Single atoms used to store information

Scientists have manage to use a single atom to store two bits of data, whereas today’s  technologies need at least 10,000 atoms to store one bit of information. Atoms of holmium (a metal in the lanthanide series) were used, and by flipping the atom’s magnetic orientation so that it aligned with or against the Earth’s magnetic field, it was able to switch a bit from 0 to 1.

 

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Don’t Kill Spiders!

Biologists have estimated that all the spiders in the world eat between them 400 million to 800 million tonnes of insects every year. These include mosquitoes, flies and insects which eat plants.

Nothing is for ever!

Sad that the famous  limestone arch on Gozo, an island of the Maltese archipelago, has collapsed into the sea after heavy storms. The arch, known as The Azure Window, was featured in several films and in the Game of Thrones.

 

Sentinel-2B launched

Sentinel-2B, Europe’s new satellite, has just been launched to join an identical spacecraft, Sentinel-2A, which is already in orbit. Between them they will photograph all land surfaces and coastal waters in visible and infrared light to provide a complete map of the Earth every 5 days.

The images will be used  for, amongst other things, urban planning, air-quality monitoring, tracking deforestation and glacier retreat.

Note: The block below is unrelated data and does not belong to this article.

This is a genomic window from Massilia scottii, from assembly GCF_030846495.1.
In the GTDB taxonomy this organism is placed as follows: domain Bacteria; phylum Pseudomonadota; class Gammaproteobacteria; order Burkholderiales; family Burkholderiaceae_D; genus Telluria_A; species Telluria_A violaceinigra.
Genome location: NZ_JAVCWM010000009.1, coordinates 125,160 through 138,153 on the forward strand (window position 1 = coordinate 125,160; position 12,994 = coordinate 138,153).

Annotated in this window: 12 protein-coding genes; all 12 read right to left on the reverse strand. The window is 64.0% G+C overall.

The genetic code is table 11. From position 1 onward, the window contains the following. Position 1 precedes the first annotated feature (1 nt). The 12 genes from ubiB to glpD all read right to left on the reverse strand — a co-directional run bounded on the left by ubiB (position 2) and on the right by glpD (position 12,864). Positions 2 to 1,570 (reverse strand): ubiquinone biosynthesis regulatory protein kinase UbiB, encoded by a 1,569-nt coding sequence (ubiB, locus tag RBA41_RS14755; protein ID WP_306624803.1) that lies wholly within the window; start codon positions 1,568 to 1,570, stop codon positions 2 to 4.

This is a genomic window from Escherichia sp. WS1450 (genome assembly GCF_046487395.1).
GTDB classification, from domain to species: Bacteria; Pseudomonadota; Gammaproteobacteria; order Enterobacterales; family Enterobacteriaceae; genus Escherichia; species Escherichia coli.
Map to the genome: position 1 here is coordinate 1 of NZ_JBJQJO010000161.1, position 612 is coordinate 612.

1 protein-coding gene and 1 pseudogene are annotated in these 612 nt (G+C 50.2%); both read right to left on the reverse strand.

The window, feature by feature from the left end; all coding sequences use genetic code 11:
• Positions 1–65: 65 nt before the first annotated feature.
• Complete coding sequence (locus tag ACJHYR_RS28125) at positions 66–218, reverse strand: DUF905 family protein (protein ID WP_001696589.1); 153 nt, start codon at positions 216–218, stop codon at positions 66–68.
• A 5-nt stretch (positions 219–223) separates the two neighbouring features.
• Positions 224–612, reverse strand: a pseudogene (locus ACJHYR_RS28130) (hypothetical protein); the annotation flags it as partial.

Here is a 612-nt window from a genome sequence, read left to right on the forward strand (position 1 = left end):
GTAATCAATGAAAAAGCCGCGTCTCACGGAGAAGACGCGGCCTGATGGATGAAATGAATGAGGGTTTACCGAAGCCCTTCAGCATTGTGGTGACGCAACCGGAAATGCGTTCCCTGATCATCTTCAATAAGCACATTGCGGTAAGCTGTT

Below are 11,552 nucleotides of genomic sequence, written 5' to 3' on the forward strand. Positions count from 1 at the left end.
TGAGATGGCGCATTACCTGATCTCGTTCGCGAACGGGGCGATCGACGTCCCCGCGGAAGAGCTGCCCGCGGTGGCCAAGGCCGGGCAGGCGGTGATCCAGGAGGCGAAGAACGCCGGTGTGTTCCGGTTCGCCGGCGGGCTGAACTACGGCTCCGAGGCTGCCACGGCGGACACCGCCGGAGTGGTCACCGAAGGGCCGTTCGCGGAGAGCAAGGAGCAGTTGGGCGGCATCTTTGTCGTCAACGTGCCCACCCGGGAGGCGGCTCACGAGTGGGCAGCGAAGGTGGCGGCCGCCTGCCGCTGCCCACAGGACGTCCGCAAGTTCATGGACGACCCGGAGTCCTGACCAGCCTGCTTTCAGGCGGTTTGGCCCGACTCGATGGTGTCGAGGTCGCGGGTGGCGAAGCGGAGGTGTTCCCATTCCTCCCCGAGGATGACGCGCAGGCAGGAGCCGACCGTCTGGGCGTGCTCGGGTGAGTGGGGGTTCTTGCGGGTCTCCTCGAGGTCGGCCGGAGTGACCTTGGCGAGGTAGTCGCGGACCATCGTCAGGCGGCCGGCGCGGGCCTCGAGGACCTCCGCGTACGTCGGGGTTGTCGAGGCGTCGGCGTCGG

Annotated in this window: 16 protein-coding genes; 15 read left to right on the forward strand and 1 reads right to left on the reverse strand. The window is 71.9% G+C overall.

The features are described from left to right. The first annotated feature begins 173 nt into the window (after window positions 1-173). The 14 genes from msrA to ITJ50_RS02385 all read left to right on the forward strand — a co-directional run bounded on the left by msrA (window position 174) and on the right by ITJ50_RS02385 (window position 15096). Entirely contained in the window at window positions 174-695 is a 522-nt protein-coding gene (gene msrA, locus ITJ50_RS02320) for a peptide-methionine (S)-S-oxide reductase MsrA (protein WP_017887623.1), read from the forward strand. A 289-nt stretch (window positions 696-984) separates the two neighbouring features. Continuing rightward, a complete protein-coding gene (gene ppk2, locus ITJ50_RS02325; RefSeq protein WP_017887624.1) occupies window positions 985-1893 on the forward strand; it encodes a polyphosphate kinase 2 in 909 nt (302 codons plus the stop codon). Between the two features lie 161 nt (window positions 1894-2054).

Vitamin D could reduce colds and flu

It has been found that vitamin D supplements can help protect against acute respiratory infections including colds and flu, as well as asthma attacks. This could also help to explain why colds and flu are less common in the summer, when levels of vitamin D are at their highest.

Tim Peake’s spacecraft on display

The Soyuz spacecraft, TMA-19M, which carried Tim Peake to the International Space Station has gone on display at the Science Museum. On March 24th you can take a virtual reality trip from space to Earth in a Suyuz space capsule and you can book your tickets now!

 

Trump and Global Warming

One hundred researchers, including many of the most prominent climate scientists in Britain, have written to Theresa May to warn her of the potential threats posed by Donald Trump, who has made it clear he does not accept that human activities contribute to global warming.

The letter warns that Trump’s administration may severely weaken climate change research. If the world class climate science now performed in the US is wound down under Trump, the UK must be ready to respond decisively, the letter states. One response would be to rapidly expand British climate science by offering jobs to disaffected US researchers.